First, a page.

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Living without home charging in downtown San Diego?

hey I'm looking at moving to little Italy but I'm not sure how I'll get buy with the charging infrastructure downtown.

I have about a 10 mile commute and there's a charger near work but not many buildings have charging in little Italy. Will I not have trouble finding public charging or should I rent a spot in a lot with chargers?
 
living without home charging is doable but it is hardly a good experience. you'll waste a lot of time charging at public stations while people who can charge at home top their cars up overnight. the second best option is to be able to charge while at work. I'm assuming that the charger near work is a public charger, and 1. the owners of that charger may not appreciate their charger being your primary charger and 2. a charging space is just that, it is not a parking space for you to monopolize, your should charge and leave, if you can do that it might work.
the bottom line is that yes it is possible to live without your own dedicated charger but it isn't the optimum way to live with an EV.
 
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bmah

Moderator, Supercharger Hunter
Global Moderator
Mar 17, 2015
5,255
11,496
Lafayette, CA, USA
This situation isn't quite ideal, but I think you can make it work. Consider: If your commute is only 10 miles, that's about 100 miles a week. You ought to be able to cover all of your commute driving for a week on one charge no matter your battery size. Certainly you won't need to plug in every day. So charging might be a once or twice a week thing for you, not counting whatever you do on weekends / non-workdays. As @BertL suggested, see what your options are on Plugshare, et al. (I have a friend who drives a LEAF as a short-range commute car, no home charging possible, and he uses public chargers once or twice a week.)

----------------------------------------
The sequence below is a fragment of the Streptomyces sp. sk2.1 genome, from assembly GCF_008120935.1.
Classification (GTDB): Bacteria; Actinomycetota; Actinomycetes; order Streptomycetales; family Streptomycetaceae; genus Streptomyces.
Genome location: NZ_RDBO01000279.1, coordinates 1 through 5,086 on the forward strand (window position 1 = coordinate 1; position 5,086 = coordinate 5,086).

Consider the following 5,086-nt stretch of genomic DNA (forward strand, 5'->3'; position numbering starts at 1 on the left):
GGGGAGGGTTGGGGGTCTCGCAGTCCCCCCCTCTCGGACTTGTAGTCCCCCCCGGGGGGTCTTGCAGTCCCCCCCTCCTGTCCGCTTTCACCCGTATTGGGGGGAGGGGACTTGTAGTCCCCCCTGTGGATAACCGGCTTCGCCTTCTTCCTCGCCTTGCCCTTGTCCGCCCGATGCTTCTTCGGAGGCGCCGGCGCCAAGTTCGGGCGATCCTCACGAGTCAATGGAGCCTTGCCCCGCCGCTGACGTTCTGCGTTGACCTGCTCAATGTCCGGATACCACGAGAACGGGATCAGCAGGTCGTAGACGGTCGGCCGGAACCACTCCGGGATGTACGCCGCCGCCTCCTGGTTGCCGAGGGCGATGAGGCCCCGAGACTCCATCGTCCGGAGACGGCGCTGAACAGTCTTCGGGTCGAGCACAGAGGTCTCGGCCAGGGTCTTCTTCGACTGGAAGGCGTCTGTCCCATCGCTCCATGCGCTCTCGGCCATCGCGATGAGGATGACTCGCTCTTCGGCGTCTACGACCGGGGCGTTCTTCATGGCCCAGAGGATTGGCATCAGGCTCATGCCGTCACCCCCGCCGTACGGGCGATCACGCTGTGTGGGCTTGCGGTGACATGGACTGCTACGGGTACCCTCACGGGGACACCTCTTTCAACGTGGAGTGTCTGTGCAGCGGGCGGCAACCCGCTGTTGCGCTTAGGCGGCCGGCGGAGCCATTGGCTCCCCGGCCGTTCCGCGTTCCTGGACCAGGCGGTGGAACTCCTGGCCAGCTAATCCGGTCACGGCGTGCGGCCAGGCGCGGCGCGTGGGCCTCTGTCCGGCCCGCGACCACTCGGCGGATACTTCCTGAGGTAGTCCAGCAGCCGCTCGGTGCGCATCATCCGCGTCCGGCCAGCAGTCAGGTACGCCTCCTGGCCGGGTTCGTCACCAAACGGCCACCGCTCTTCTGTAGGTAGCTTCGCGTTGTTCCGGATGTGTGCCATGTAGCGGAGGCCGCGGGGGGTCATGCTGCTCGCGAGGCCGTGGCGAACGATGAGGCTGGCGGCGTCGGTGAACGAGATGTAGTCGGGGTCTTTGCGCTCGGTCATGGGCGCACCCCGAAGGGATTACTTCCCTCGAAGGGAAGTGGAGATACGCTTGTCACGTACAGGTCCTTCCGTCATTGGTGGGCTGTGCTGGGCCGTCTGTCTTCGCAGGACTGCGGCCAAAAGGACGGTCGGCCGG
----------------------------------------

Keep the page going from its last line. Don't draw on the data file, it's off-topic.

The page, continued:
Also, if you're only driving 20 miles a day, that's about 7 hours on a "normal" household 120V/15A outlet. Any chance you can just trickle charge somewhere? (I'm not familiar with the implications of "Little Italy" and why home charging seems to not be an option.)

Good luck!

Bruce.
 
I'm assuming that the charger near work is a public charger

Yeah here's the one near work. I figured occasionally getting a few hours in the morning or afternoon would suffice. Especially since i'd have to pay for parking there.
County Operations Center Visitor Parking | San Diego, CA | Electric Car Charging Station | PlugShare


Little Italy is a bit of a hole in the map, but a few blocks up there appears to be a decent public option.
Aladdin Parking | San Diego, CA | Electric Car Charging Station | PlugShare

If I get desperate i can always patronize one of the hotels downtown for a while for valet charging. (Definitely sub-optimal)
 
This situation isn't quite ideal, but I think you can make it work. Consider: If your commute is only 10 miles, that's about 100 miles a week. You ought to be able to cover all of your commute driving for a week on one charge no matter your battery size. Certainly you won't need to plug in every day. So charging might be a once or twice a week thing for you, not counting whatever you do on weekends / non-workdays. As @BertL suggested, see what your options are on Plugshare, et al. (I have a friend who drives a LEAF as a short-range commute car, no home charging possible, and he uses public chargers once or twice a week.)

Also, if you're only driving 20 miles a day, that's about 7 hours on a "normal" household 120V/15A outlet. Any chance you can just trickle charge somewhere? (I'm not familiar with the implications of "Little Italy" and why home charging seems to not be an option.)

Good luck!

Bruce.
this isn't an attack on you but why is there this assumption that people only drive back and forth to work? how many people just drive to and from work with no other side trips? so while his daily commute might fit this schedule, he's better live his entire life along his commuting route or he could run into times when he'd need an extra charging session